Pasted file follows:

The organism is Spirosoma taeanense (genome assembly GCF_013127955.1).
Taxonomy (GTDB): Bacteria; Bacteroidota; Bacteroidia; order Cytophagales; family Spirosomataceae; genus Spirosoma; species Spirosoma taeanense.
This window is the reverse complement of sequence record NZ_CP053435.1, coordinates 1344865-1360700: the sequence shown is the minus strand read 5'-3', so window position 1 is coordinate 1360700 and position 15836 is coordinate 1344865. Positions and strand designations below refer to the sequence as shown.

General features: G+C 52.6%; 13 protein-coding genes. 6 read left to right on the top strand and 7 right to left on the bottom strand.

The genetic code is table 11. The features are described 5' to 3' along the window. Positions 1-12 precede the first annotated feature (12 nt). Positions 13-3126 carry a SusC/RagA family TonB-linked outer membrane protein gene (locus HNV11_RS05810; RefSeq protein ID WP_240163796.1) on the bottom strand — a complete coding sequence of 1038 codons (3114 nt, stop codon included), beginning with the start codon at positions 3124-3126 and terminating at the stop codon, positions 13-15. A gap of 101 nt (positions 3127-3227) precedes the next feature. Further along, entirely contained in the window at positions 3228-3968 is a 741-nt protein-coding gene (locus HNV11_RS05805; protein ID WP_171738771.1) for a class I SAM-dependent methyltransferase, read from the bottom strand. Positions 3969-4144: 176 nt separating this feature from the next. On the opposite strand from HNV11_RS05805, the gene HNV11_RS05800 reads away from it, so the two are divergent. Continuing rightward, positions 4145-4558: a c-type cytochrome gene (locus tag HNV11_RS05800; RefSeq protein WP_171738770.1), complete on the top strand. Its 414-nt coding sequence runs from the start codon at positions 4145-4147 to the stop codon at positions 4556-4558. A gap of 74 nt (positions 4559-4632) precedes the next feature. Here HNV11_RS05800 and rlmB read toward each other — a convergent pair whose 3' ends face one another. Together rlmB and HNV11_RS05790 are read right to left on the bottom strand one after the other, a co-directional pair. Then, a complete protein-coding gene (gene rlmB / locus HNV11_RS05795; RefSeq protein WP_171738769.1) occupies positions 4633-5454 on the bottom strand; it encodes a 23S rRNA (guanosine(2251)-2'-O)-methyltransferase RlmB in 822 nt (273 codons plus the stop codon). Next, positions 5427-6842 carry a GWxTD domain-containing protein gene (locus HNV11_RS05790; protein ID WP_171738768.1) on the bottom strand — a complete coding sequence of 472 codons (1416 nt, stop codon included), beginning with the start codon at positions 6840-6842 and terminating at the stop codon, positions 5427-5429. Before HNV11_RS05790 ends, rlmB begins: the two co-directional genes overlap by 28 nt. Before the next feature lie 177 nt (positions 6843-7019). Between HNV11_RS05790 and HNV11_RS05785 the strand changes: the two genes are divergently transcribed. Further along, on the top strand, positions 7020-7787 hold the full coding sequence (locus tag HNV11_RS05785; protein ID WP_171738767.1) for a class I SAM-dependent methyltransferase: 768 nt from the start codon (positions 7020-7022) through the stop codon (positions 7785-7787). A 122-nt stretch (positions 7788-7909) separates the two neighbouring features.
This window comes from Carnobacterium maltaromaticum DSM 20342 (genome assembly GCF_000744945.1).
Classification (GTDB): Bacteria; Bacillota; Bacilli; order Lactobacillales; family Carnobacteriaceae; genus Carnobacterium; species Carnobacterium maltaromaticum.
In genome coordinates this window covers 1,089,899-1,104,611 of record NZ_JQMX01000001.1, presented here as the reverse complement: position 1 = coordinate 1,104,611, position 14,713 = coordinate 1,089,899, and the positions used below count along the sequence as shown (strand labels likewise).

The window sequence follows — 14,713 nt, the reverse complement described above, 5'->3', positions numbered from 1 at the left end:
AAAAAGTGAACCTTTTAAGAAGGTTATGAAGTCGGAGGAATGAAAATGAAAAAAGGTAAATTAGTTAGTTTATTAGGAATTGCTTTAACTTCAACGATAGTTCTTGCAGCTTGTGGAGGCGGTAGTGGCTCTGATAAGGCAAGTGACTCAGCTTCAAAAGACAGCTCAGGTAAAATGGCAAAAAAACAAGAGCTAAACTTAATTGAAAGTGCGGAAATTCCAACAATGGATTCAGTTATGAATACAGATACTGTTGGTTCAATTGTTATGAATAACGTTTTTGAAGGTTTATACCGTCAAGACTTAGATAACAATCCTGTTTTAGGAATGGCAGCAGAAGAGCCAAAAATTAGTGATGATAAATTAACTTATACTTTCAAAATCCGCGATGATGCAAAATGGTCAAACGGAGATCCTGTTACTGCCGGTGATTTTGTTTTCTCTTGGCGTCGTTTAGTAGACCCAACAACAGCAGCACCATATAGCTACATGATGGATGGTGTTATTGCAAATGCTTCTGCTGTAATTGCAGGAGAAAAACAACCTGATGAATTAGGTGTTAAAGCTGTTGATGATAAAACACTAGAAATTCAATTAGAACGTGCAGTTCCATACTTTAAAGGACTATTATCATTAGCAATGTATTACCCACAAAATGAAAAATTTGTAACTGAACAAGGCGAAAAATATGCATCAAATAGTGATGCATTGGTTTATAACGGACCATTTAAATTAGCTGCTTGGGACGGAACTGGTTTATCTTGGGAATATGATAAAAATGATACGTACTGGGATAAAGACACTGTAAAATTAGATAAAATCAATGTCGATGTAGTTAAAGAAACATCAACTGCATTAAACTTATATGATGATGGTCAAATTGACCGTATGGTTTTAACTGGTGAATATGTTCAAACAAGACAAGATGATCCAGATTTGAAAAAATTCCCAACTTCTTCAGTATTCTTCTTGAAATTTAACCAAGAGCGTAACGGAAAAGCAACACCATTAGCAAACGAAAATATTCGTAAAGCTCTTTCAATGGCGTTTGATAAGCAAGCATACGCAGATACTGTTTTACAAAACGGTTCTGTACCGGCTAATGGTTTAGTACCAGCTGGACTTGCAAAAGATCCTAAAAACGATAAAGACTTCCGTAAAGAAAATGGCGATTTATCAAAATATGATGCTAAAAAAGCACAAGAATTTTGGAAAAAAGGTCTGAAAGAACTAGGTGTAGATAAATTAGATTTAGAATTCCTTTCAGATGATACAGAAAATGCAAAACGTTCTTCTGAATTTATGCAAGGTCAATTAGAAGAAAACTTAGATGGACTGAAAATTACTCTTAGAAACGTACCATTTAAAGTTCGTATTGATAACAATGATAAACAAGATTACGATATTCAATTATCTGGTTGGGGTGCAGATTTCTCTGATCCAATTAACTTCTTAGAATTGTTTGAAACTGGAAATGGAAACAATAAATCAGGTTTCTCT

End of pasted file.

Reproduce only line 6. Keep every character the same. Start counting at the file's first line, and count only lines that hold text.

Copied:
This window comes from Carnobacterium maltaromaticum DSM 20342 (genome assembly GCF_000744945.1).